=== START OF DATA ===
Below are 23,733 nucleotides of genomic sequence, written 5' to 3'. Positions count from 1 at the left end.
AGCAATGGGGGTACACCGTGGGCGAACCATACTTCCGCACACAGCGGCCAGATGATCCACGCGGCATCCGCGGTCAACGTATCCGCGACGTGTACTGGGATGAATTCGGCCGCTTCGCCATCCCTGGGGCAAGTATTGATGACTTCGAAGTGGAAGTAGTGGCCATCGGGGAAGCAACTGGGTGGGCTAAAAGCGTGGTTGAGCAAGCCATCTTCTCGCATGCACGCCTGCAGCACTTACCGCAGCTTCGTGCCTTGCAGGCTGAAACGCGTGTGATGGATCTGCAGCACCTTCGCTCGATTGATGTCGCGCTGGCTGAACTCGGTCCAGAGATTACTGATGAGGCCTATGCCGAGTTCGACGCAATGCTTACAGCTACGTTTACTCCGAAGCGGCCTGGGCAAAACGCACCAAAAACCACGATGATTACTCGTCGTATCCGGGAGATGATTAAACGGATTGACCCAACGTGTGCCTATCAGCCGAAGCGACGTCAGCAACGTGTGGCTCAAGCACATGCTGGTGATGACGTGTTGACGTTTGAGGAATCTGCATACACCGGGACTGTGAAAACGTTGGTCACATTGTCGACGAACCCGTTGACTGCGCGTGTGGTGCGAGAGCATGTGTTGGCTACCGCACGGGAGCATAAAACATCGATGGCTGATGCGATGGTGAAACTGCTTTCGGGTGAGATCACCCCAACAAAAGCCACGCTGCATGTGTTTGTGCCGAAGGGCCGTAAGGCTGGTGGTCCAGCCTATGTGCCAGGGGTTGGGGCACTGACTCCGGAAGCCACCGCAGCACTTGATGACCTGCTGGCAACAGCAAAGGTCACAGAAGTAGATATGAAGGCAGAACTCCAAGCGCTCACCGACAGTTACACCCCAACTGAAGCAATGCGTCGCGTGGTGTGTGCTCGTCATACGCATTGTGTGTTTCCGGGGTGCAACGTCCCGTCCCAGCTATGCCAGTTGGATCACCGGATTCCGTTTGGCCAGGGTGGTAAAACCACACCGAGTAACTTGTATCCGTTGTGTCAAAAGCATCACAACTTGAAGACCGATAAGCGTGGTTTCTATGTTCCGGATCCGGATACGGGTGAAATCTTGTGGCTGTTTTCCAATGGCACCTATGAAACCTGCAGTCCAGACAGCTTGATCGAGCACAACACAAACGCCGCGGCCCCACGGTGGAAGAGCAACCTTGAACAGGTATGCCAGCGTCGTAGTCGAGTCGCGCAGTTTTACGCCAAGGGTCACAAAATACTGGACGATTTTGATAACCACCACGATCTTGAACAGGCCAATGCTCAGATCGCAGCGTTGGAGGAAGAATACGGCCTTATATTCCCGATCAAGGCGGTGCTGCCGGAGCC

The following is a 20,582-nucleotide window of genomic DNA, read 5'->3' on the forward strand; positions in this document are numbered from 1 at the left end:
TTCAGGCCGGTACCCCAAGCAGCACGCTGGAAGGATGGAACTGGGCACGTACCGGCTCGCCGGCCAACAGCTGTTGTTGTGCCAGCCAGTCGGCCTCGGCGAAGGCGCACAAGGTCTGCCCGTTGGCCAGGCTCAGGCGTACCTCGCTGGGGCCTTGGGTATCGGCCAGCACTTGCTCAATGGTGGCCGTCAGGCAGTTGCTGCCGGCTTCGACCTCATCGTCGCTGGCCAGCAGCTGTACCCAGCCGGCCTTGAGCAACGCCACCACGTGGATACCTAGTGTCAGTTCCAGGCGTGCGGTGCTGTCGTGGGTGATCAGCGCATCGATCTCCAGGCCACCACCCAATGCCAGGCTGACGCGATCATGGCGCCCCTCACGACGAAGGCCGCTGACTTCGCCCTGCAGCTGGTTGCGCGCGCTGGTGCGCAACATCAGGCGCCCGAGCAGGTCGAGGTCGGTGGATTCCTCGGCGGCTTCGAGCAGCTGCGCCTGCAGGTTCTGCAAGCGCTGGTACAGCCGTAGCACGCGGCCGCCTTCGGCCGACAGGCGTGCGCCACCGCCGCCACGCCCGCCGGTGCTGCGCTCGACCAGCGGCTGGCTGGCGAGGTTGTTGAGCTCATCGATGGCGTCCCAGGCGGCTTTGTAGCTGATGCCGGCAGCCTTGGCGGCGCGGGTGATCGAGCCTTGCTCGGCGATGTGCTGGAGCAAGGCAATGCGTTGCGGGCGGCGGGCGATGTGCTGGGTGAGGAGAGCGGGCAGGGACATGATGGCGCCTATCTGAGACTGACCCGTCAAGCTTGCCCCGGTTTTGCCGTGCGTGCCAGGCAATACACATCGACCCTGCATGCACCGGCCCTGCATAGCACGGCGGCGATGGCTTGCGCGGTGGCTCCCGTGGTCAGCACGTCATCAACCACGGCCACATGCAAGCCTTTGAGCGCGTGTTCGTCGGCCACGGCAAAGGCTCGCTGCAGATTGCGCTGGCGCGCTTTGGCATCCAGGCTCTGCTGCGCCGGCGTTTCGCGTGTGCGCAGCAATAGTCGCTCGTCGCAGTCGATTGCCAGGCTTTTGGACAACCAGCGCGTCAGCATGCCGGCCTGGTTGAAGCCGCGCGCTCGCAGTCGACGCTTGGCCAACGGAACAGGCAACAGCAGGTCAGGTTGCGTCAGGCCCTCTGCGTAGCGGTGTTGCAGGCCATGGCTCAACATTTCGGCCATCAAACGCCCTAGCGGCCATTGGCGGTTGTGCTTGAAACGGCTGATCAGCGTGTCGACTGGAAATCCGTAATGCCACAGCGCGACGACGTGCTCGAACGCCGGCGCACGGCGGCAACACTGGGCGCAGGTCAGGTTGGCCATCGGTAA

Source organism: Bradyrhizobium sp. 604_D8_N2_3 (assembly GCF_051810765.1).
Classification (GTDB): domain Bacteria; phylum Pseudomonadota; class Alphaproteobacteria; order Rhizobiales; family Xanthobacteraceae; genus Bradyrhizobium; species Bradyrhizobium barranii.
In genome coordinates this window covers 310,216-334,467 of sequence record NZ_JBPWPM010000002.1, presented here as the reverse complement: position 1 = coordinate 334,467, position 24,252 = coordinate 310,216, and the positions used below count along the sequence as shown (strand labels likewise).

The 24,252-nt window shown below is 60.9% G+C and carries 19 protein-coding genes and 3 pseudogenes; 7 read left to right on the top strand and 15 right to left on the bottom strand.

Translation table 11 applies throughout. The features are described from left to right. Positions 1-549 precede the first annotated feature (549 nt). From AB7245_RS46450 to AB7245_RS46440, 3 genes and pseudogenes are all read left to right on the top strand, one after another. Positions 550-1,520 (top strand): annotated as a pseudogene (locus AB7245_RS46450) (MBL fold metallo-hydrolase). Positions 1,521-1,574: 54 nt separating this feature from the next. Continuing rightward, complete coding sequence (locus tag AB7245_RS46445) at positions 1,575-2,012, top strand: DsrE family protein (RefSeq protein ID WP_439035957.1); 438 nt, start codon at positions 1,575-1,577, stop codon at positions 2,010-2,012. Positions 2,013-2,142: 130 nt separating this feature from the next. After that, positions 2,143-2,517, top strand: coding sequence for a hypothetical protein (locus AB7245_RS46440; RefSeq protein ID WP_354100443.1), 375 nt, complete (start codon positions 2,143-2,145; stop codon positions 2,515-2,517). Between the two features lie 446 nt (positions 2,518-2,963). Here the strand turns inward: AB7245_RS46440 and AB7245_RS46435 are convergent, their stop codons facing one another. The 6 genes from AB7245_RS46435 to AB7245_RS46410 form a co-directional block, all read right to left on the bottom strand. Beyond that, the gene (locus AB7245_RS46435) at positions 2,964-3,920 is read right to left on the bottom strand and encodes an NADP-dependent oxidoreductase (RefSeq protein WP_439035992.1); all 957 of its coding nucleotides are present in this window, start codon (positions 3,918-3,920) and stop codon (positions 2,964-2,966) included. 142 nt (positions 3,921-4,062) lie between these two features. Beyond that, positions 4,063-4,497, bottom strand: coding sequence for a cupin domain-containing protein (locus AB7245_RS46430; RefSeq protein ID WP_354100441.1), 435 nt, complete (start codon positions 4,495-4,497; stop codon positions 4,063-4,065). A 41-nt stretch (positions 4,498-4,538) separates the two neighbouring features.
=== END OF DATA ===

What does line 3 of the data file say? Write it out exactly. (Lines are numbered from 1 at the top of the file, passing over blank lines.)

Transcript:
The following is a 20,582-nucleotide window of genomic DNA, read 5'->3' on the forward strand; positions in this document are numbered from 1 at the left end: